Building a safer future

Bob Butler explains how the construction sector can tap into tech to drive quality as well as safety


For a sector that is sensitive to economic cycles, Covid-19 has been one of the most challenging periods for the construction industry. The pandemic presented an additional layer of complexity in an already high-risk sector. Organizations have had to navigate large hits to the bottom line as well as disruptions in labor, supply chains and a decline in demand. On the upside, construction has the potential to jumpstart recovery as the US gets back to business. But what will this look like in a post-pandemic America?

In the last year, the construction sector has demonstrated remarkable resilience, upping its game with rigorous Covid-19 protocols designed to keep workers safe. Now is the time to take stock of these procedures, looking at how they can be applied to avoid other tragedies as the industry moves forward.

The key challenge lies in cementing these safety procedures, ramping up operations as demand returns to normal levels, and safeguarding against risk across the board — whether by rigorous inspections against building codes, or minimizing the spread of Covid-19 throughout work sites.

Technology can do some of the heavy lifting here. The right tools will help the construction industry manage increasing demand, mitigating risk while ensuring quality outcomes at the same time.

Easily scalable processes
Inspections are critical in the construction sector, covering everything from pre-starts and daily site safety audits to near miss reporting. Keeping it all in check starts with one important step: inspecting your own processes first. By assessing and eliminating unnecessary bureaucracy, organizations can unlock the full capabilities of their workforce.

SafetyCulture helps some of the world’s largest industries embed a culture of safety and accountability in their organizations. In our line of work, we see the value in simple, effective processes every day. The construction sector shoulders both a broad and high-risk scope of work and over-complicated workflows affect how it is managed.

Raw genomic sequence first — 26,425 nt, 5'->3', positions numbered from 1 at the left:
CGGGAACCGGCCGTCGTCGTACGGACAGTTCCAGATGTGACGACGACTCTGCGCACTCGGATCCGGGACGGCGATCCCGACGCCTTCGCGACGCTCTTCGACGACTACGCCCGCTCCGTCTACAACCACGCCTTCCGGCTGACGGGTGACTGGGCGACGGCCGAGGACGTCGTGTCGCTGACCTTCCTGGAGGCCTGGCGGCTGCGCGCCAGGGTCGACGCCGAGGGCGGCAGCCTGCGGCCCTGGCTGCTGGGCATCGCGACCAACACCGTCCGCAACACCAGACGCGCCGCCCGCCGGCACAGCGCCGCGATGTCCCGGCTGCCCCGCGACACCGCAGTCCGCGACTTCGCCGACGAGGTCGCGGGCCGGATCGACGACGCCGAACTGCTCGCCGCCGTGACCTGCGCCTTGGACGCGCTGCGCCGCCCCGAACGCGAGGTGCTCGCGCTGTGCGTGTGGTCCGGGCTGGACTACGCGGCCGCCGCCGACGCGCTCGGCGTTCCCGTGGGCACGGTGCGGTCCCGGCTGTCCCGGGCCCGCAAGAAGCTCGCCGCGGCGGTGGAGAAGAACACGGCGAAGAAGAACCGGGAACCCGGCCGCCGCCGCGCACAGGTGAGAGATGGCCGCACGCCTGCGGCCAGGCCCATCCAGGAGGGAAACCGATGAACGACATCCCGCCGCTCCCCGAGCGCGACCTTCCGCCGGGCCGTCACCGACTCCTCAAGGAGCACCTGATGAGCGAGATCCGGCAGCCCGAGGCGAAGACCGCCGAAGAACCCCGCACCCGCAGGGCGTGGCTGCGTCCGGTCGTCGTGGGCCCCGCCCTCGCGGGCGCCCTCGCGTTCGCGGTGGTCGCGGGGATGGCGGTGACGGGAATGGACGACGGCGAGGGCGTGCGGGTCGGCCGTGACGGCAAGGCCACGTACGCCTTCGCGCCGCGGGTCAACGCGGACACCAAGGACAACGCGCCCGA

Inspections should not be a burden, instead they should be simple and routine. Digitization is the obvious solution here, but it needn’t come with the time-consuming complexity often associated with digital transformation. Consider introducing processes that already fit with your ways of working. A simple way to start is by using a digital checklist for anything from risk assessments to job hazard analysis.

Moving from paper to digital through a platform like iAuditor helps drive accountability with actionable tasks and validation by having a clear endpoint that an employee can complete. It effortlessly streamlines the whole inspection process from collation to analysis – and to action.

Raising visibility
Like most industries, construction is experiencing a rapid shift to digital channels. New ways of tracking information, onboarding subcontractors and reporting mean that digital checks aren’t just an efficiency boost for safety audits. It increases the quantity, consistency and quality of information gathered.

In digitizing inspections, businesses have laid the foundation for levelling up their operations. Regular inspections for quality assurance, site audits and risk assessments, present the entire operational ecosystem instead of fragmented elements operating in their own silos.

By using a centralized system to house this data, organizations have oversight across everything from inventory to equipment failures and can take action accordingly. Unpack trends over time and find opportunities for better operations. For instance, data collection from near miss reporting can be invaluable for understanding and targeting trends. Teams can analyze trends over time and help pinpoint areas for hazard reductions and other improvements.

Build a culture of speaking out
It’s the people on the frontline in every industry who have the ability to own safety practices from the ground up. A safer worksite is a better worksite, and it requires everyone’s help to get there. Organizations must actively encourage employees of all levels to speak up when something raises a concern in the workplace.

Everyone needs to take responsibility to create a genuine culture of safety, from the frontline to senior management. Put processes in place that connect teams from a distance, engaging and enabling them to speak up, raise issues and take action. An effective business doesn’t prescribe rigid ways of operating, but puts power in people’s hands and makes them part of the solution.

As we look to life post Covid-19, it’s the people on the frontline of every industry who have the visibility to build a culture of safety from the ground up. It’s down to each and every member of your team to ensure procedures and guidelines are followed.

Bob Butler is General Manager North America, at SafetyCulture. SafetyCulture is the operational heartbeat of working teams around the world. Its mobile-first operations platform leverages the power of human observation to identify issues and opportunities for businesses to improve everyday. More than 28,000 organizations use its flagship products, iAuditor and EdApp, to perform checks, train staff, report issues, automate tasks and communicate fluidly.
https://safetyculture.com